So, here’s a different kind of winter solstice ritual, one that honors the moment of deepest darkness that has to happen before we can give ourselves over to the jubilant celebration of light. After all, this is the perfect time of year to give darkness its due and, for once, stop trying to ignore or artificially light it out of existence. And even though it may not inspire the cheerful exuberance of spring or summer, see if this exercise doesn’t leave you clearer, cleaner, and more ready to fully embrace the deep quiet miracle of light that is the season’s truest offering.
As a starting place, take a moment to reflect on the year that’s been, the one that’s following its natural course and ending in darkness. What are the stand-out “points of darkness” you experienced this year? The very worst of times, the biggest catastrophes, the deepest despair, the times you most want to forget ever happened?
As you recall these moments, notice the feelings these memories evoke. We tend to suppress, ignore or medicate pain out of existence in much the same way we artificially cover darkness with light. Unfortunately, all these pain-coping methods don’t make pain go away, just underground until it eventually grows too big to ignore. So instead of sending one more bit of pain to the dark, crowded storage locker of your psyche, this time simply be with it.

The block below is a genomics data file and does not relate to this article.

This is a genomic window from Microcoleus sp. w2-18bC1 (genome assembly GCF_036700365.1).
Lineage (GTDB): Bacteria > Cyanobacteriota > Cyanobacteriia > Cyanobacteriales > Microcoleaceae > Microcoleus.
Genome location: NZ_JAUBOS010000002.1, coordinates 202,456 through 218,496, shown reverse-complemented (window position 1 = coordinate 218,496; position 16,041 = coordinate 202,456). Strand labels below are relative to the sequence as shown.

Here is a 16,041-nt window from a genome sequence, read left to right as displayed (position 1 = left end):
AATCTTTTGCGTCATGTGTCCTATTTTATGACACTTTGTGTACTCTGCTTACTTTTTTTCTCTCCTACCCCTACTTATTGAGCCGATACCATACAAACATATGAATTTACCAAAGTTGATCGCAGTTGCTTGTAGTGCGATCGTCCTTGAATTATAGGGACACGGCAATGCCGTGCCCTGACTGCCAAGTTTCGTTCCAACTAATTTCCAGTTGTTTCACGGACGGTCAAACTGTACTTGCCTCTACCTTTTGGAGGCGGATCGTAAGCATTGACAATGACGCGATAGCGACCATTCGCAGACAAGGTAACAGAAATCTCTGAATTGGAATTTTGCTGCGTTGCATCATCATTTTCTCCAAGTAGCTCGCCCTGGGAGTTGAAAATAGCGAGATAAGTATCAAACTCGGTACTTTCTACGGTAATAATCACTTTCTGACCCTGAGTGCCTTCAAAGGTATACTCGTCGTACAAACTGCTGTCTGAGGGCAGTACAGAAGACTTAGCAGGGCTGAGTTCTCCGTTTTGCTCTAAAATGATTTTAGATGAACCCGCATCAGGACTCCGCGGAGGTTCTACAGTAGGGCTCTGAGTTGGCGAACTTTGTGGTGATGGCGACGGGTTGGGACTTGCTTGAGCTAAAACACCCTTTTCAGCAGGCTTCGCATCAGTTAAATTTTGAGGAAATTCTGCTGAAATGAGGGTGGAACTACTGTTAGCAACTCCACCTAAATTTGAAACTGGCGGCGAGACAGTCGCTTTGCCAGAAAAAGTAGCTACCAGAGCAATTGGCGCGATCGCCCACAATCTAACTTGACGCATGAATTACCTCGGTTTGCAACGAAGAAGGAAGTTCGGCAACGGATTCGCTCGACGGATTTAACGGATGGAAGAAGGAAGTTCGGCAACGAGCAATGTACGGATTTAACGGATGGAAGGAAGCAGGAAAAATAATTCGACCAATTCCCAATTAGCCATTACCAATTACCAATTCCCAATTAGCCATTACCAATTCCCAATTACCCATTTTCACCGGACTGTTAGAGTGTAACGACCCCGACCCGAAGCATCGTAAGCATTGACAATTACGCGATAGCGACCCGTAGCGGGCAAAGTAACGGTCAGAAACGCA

Notice how it feels in your body. Is it a sinking feeling in your gut? An empty place in your heart? A cloud of confusion around your head? A lump in your throat? A tense, armored feeling in your muscles? A clenched feeling in your jaw or fists? A fearfulness in your bowels? Instead of turning away from these raw places, this time give them your full attention. Notice the sensation of the feeling in your body and relax into it. Stop struggling. Stop thinking, stop trying to move on or make it go away.